Ask Amy, "What is the best thing about being a missionary?" and depending on how spiritual she needs to sound, she might answer, "Having a maid!" Naty is our maid and she comes in once or twice a week to clean and teach us how to make rice better than we've ever made before. Last week she called in sick on Thursday and on Friday we found out she was getting her ruptured appendix out! She was having abdominal pain and went to get an ultrasound and they guy doing the ultrasound told her, "You have to go to the hospital right now." "I don't have any money." "Here's 200 soles (about $70), pay me back later. If you die, have your family pay me back!" Luckily, she was able to pay it back without it being her last living request.
Today was the first day of school for this school year for everyone but Allen. Even Amy went since she just started teaching English at the Christian school at the church we attended before. Most of the kids don't know any English at all. Besides English, she has the opportunity to teach about life, the Christian walk, and geopolitical current events. One question they asked was, "Are there any other countries that speak English besides the US and InternetLand?" (okay I'm paraphrasing a bit) One student told Mia that she likes how Amy teaches. She doesn't just write things on the board to copy, but she makes them talk and even sing, which they thought was hilarious.
I did take a picture of Amy's first day of school, but her eyes were closed, so I've included one from a her first first day of school.
Today is the last day of summer vacation, so we decided to go go-karting. For just under $1 you get a ticket, wait in line and then drive 3 laps around the course. The karts have no seatbelts, but are so low they are about impossible to roll over. Mia tested the rebound characteristics of the tire barriers and was unscathed. I subscribe to the 'put the accelerator on the floor the entire time' strategy. I lost my hat on the last lap, shortly after Ben took this picture.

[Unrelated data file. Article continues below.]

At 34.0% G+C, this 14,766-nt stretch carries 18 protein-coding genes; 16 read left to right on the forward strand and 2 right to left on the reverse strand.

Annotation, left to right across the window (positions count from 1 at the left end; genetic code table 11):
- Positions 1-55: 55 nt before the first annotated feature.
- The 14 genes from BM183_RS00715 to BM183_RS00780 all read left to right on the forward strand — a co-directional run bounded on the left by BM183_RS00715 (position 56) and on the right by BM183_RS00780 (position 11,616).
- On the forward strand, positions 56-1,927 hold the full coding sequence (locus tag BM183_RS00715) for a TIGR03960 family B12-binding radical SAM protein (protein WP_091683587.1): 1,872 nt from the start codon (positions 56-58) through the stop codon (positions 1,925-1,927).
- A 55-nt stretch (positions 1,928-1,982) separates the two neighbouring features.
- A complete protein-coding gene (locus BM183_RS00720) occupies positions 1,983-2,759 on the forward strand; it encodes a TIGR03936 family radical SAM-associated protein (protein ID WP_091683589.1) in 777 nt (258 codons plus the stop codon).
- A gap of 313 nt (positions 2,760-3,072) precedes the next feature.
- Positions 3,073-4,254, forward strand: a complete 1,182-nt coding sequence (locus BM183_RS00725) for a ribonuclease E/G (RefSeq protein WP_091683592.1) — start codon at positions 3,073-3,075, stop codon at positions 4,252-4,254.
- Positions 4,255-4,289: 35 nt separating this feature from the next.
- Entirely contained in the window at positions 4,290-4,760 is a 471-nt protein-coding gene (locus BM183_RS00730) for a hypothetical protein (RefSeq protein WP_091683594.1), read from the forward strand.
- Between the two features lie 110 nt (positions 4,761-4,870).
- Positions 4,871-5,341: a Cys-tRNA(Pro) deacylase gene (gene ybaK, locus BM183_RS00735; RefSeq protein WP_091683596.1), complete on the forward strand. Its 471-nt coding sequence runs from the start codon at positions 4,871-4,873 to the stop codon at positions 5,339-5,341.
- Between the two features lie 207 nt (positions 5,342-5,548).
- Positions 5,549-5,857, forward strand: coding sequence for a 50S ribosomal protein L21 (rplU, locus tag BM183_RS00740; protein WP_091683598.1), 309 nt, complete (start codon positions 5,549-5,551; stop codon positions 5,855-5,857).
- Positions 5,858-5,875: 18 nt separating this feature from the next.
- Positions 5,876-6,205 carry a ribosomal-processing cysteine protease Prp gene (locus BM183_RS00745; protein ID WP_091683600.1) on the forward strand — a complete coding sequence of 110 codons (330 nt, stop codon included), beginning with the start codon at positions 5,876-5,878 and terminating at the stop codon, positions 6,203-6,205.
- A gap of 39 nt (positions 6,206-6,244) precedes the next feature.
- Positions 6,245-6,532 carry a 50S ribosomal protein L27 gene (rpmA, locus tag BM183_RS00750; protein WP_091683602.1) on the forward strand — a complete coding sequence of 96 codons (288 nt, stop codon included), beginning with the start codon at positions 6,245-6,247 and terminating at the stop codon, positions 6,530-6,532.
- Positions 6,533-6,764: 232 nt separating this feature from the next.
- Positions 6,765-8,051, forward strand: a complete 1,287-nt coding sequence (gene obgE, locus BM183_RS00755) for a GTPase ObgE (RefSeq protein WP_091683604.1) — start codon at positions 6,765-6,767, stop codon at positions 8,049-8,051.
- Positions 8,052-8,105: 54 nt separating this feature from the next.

At church tonight, the electricity went out. We moved the pews outside, to take advantage of what little daylight was left. Fortunately, the electricity came back on about half way through the service. I thought, 'Christ Community Church in Omaha never has adventures like this!'
It is I think every Christian parent's dream to see their children not just walking in the Lord but serving Him as well. Sarah has very eagerly taken on the role of children's Sunday School teacher in our tiny new church. She prepares the lessons and prepares games and crafts by herself. The kids love her and her flannel graph stories. When we arrived at church tonight there were 5 kids sitting outside of a house across the street. The pastor and I talked to them and invited them to come to see the flannel graph stories. They came! They had such a fun time with the stories and games that one of the boys asked as it was over, "What time is club tomorrow?" "Sorry, you'll have to come back next Sunday!"
Friday night is chess club night! We usually get about 10 kids playing chess and another half dozen playing ping pong and other games. Each week we have a 3-round tournament and the top three players get a small monetary prize (about $1 for first prize). But this week we changed things. Instead of those with the highest scores winning the prizes, those who exhibited the best sportsmanship took home the prizes! 1st place went to Chiquitín (which is translated, "Little One" but his real name is Carlos) for reminding his opponent to push the button on the chess clock after he moved and for not getting mad when another kid tried to trip him. 2nd place went to a kid for saying "Thank you," and third place went to another kid for losing graciously. I've seen the kids do a lot of thinking during chess games, but I've never seen them look so pensive as tonight.
February is birthday month for all of the women in our household. Yesterday was Mia's birthday. After getting her ears pierced (the family rule is one has to wait until she is 12-years-old) in the morning, we had a discussion about whether Ben could get something pierced too, since he's over 14. He was given permission to rebel by growing his hair long again. Tattoos are right out.
In the afternoon, Mia went with Sarah and 5 other MKs to the mall to be 'mall rats'. They went to the pet store and argued animatedly about what was the best way to cook dogs to the horrified stares of others. We grabbed a bite at Chili's and then went home to watch GroundHog Day and ate birthday brownies and ice cream.
A team from Christ Community Church leading the children's program